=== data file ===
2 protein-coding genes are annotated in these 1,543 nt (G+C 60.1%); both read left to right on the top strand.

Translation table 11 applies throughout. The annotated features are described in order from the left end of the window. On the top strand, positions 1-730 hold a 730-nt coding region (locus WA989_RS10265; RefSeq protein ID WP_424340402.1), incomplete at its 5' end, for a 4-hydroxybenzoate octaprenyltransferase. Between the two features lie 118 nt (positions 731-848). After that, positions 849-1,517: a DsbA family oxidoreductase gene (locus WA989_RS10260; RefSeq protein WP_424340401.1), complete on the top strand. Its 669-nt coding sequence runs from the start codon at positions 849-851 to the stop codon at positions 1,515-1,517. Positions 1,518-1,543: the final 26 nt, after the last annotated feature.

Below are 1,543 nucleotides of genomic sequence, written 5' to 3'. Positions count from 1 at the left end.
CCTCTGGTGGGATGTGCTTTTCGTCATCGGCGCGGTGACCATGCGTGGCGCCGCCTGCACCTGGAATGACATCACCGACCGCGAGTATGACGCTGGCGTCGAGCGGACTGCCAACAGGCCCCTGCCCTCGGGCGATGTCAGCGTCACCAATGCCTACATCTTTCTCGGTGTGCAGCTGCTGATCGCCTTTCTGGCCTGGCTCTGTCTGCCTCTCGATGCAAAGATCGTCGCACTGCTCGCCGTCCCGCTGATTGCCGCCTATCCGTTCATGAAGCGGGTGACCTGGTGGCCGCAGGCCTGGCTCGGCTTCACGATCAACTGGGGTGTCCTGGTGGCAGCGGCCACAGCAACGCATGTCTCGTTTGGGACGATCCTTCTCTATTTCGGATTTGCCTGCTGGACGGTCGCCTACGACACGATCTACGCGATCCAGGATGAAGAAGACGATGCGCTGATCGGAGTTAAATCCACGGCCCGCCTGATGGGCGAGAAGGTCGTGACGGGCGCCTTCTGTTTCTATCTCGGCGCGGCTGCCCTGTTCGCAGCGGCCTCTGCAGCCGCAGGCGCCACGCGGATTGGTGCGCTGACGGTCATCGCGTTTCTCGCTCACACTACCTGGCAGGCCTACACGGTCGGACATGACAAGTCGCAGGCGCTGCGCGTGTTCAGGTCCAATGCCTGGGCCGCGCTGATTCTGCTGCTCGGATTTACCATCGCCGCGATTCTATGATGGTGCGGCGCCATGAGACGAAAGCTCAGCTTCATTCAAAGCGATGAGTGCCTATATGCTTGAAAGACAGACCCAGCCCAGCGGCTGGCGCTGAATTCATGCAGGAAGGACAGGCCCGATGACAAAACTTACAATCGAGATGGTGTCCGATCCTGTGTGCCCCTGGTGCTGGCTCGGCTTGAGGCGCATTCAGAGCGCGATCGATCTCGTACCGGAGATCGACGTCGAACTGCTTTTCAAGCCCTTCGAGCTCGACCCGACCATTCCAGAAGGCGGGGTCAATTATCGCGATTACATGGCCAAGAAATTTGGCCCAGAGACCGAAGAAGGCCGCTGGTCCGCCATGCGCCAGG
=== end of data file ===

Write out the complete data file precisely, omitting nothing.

2 protein-coding genes are annotated in these 1,543 nt (G+C 60.1%); both read left to right on the top strand.

Translation table 11 applies throughout. The annotated features are described in order from the left end of the window. On the top strand, positions 1-730 hold a 730-nt coding region (locus WA989_RS10265; RefSeq protein ID WP_424340402.1), incomplete at its 5' end, for a 4-hydroxybenzoate octaprenyltransferase. Between the two features lie 118 nt (positions 731-848). After that, positions 849-1,517: a DsbA family oxidoreductase gene (locus WA989_RS10260; RefSeq protein WP_424340401.1), complete on the top strand. Its 669-nt coding sequence runs from the start codon at positions 849-851 to the stop codon at positions 1,515-1,517. Positions 1,518-1,543: the final 26 nt, after the last annotated feature.

Below are 1,543 nucleotides of genomic sequence, written 5' to 3'. Positions count from 1 at the left end.
CCTCTGGTGGGATGTGCTTTTCGTCATCGGCGCGGTGACCATGCGTGGCGCCGCCTGCACCTGGAATGACATCACCGACCGCGAGTATGACGCTGGCGTCGAGCGGACTGCCAACAGGCCCCTGCCCTCGGGCGATGTCAGCGTCACCAATGCCTACATCTTTCTCGGTGTGCAGCTGCTGATCGCCTTTCTGGCCTGGCTCTGTCTGCCTCTCGATGCAAAGATCGTCGCACTGCTCGCCGTCCCGCTGATTGCCGCCTATCCGTTCATGAAGCGGGTGACCTGGTGGCCGCAGGCCTGGCTCGGCTTCACGATCAACTGGGGTGTCCTGGTGGCAGCGGCCACAGCAACGCATGTCTCGTTTGGGACGATCCTTCTCTATTTCGGATTTGCCTGCTGGACGGTCGCCTACGACACGATCTACGCGATCCAGGATGAAGAAGACGATGCGCTGATCGGAGTTAAATCCACGGCCCGCCTGATGGGCGAGAAGGTCGTGACGGGCGCCTTCTGTTTCTATCTCGGCGCGGCTGCCCTGTTCGCAGCGGCCTCTGCAGCCGCAGGCGCCACGCGGATTGGTGCGCTGACGGTCATCGCGTTTCTCGCTCACACTACCTGGCAGGCCTACACGGTCGGACATGACAAGTCGCAGGCGCTGCGCGTGTTCAGGTCCAATGCCTGGGCCGCGCTGATTCTGCTGCTCGGATTTACCATCGCCGCGATTCTATGATGGTGCGGCGCCATGAGACGAAAGCTCAGCTTCATTCAAAGCGATGAGTGCCTATATGCTTGAAAGACAGACCCAGCCCAGCGGCTGGCGCTGAATTCATGCAGGAAGGACAGGCCCGATGACAAAACTTACAATCGAGATGGTGTCCGATCCTGTGTGCCCCTGGTGCTGGCTCGGCTTGAGGCGCATTCAGAGCGCGATCGATCTCGTACCGGAGATCGACGTCGAACTGCTTTTCAAGCCCTTCGAGCTCGACCCGACCATTCCAGAAGGCGGGGTCAATTATCGCGATTACATGGCCAAGAAATTTGGCCCAGAGACCGAAGAAGGCCGCTGGTCCGCCATGCGCCAGG